Robotics on record course

The International Federation of Robotics (IFR) announces excellent sales figures for the robot market in 2014

September 30, 2015

Formats the Html codes.FormatFix the Html to be XHtml compliantFix Write Validate that the text is XHtml compliant.Validate Proofing “The sales figures for the robotics industry are going through the roof.” This was the resoundingly positive forecast announced by IFR Robot Supplier Committee Chairman, Dr. Andreas Bauer, at a robotics conference in Shanghai in July 2015. The preliminary figures have now been confirmed: The International Federation of Robotics (IFR) presented in Frankfurt the market figures of 2015. Title of the study: “World Robotic Survey: How Industrial and Service Robots are conquering the World”.
 

Over 1.5 million industrial robots are in use worldwide.

IFR’s yearly growth forecast for the coming years is also for double-digit growth. According to the global umbrella organization for robotics, about 900,000 more industrial robots will be installed from 2015 to 2017.

The IFR – the global umbrella organization for robotics – predicts uninterrupted growth in many sales sectors, as it turned out during the press conference in Frankfurt. Expanded capacities, new model series and the modernization of existing automation systems are just some of the factors behind the increasing number of robots in the automotive industry – particularly in Asian markets (with growth here driven above all by China) and North America. Besides the automotive manufacturers as “traditional” buyers of robots, a further industry is booming, however, when it comes to automation with robots: the electronincs market.

High potential in the electronics market

KUKA Roboter GmbH also sees high potential here, as CEO Stefan Lampa explains:
“The electronics industry finds itself confronting a growing number of new products, ever more rapid developments and short product life cycles. Flexibility is thus becoming paramount in the industry. Beyond this, mass production for a broad range of consumers is significantly increasing demand for cost-effective production. At the same time, there is a need to keep the costs for electronics products as low as possible. And this is precisely where robots come into play. As an important motor of innovation and growth, the electronics industry depends on modern, robot-based automation solutions.”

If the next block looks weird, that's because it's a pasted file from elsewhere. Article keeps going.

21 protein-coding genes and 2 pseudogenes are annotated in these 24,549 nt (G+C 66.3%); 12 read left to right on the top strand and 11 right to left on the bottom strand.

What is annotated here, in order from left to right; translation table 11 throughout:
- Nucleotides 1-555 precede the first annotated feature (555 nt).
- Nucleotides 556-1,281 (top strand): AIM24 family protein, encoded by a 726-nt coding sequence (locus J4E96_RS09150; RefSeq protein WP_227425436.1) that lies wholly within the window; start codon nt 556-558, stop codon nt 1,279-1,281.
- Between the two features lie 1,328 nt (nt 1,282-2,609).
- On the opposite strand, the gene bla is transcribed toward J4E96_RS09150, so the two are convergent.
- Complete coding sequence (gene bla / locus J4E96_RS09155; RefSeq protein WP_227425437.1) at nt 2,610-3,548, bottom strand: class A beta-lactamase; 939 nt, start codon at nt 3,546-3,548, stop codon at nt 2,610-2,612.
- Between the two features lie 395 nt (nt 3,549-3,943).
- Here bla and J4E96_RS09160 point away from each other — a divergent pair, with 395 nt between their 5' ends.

Robotics is growing primarily in Asia

As in the previous year, robotics is growing primarily in Asia. Here, the highest sales volume of all time has been recorded: 139,344 units sold. In China alone, more than 57,000 robots were sold. For the sake of comparison, 60,000 were sold worldwide in 2008. This trend will continue. Robot density in China is still well below the global average. The potential for robot-based automation remains enormous.

“These current IFR market figures confirm our commitment in China,” notes Lampa with delight. “Following the opening of our plant in Shanghai last year, we will be able to meet the needs of this booming market through fast and customer-specific solutions.”

Besides classic applications, IFR predicts that new trend topics will primarily be driving robotics forward: human-robot collaboration (HRC), mobile robot systems, two-arm robots, robots in the low payload range and also systems that are very easy to operate and install.

Through innovative products, KUKA has staked out a pioneering role: since unveiling the LBR iiwa lightweight robot in 2013 at Hannover Messe, the Augsburg-based robot manufacturer has shown itself to be an ideal partner for HRC. The robot is sensitive, compliant, precise and flexible, and features industrial-grade mechanical equipment and drive technology. It makes it possible to automate delicate and complex assembly tasks in which the use of robots was previously inconceivable.

And the LBR iiwa provides mobility as well. With the KMR iiwa (KMR standing for “KUKA Mobile Robotics”), KUKA is combining the strengths of the sensitive lightweight robot LBR iiwa with a mobile and autonomous platform, thereby offering a solution for all conceivable scenarios. The robot thus becomes a location-independent, highly flexible production assistant with an unrestricted workspace – an ideal basis for meeting the requirements of Industry 4.0.

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